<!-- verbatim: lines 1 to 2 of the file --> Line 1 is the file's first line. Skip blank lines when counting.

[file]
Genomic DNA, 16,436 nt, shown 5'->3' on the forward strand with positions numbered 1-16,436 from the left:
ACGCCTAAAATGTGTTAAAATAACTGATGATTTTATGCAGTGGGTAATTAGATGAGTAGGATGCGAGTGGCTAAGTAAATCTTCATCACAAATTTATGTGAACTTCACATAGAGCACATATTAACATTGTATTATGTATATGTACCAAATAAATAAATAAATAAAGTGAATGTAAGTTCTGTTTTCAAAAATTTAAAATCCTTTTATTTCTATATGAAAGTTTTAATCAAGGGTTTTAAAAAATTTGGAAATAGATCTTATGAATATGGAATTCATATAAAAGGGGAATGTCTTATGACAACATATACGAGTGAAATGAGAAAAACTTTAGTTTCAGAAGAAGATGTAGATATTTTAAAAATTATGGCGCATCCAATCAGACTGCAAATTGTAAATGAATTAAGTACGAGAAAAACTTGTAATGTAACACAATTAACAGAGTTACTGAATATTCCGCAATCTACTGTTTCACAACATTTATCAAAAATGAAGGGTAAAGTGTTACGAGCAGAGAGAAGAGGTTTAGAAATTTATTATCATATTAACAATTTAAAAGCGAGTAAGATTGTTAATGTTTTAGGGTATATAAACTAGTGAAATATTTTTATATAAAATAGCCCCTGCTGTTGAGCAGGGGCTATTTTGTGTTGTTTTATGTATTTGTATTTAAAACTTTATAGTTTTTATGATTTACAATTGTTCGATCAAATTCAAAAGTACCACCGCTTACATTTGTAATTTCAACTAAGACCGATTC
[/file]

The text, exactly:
Genomic DNA, 16,436 nt, shown 5'->3' on the forward strand with positions numbered 1-16,436 from the left:
ACGCCTAAAATGTGTTAAAATAACTGATGATTTTATGCAGTGGGTAATTAGATGAGTAGGATGCGAGTGGCTAAGTAAATCTTCATCACAAATTTATGTGAACTTCACATAGAGCACATATTAACATTGTATTATGTATATGTACCAAATAAATAAATAAATAAAGTGAATGTAAGTTCTGTTTTCAAAAATTTAAAATCCTTTTATTTCTATATGAAAGTTTTAATCAAGGGTTTTAAAAAATTTGGAAATAGATCTTATGAATATGGAATTCATATAAAAGGGGAATGTCTTATGACAACATATACGAGTGAAATGAGAAAAACTTTAGTTTCAGAAGAAGATGTAGATATTTTAAAAATTATGGCGCATCCAATCAGACTGCAAATTGTAAATGAATTAAGTACGAGAAAAACTTGTAATGTAACACAATTAACAGAGTTACTGAATATTCCGCAATCTACTGTTTCACAACATTTATCAAAAATGAAGGGTAAAGTGTTACGAGCAGAGAGAAGAGGTTTAGAAATTTATTATCATATTAACAATTTAAAAGCGAGTAAGATTGTTAATGTTTTAGGGTATATAAACTAGTGAAATATTTTTATATAAAATAGCCCCTGCTGTTGAGCAGGGGCTATTTTGTGTTGTTTTATGTATTTGTATTTAAAACTTTATAGTTTTTATGATTTACAATTGTTCGATCAAATTCAAAAGTACCACCGCTTACATTTGTAATTTCAACTAAGACCGATTC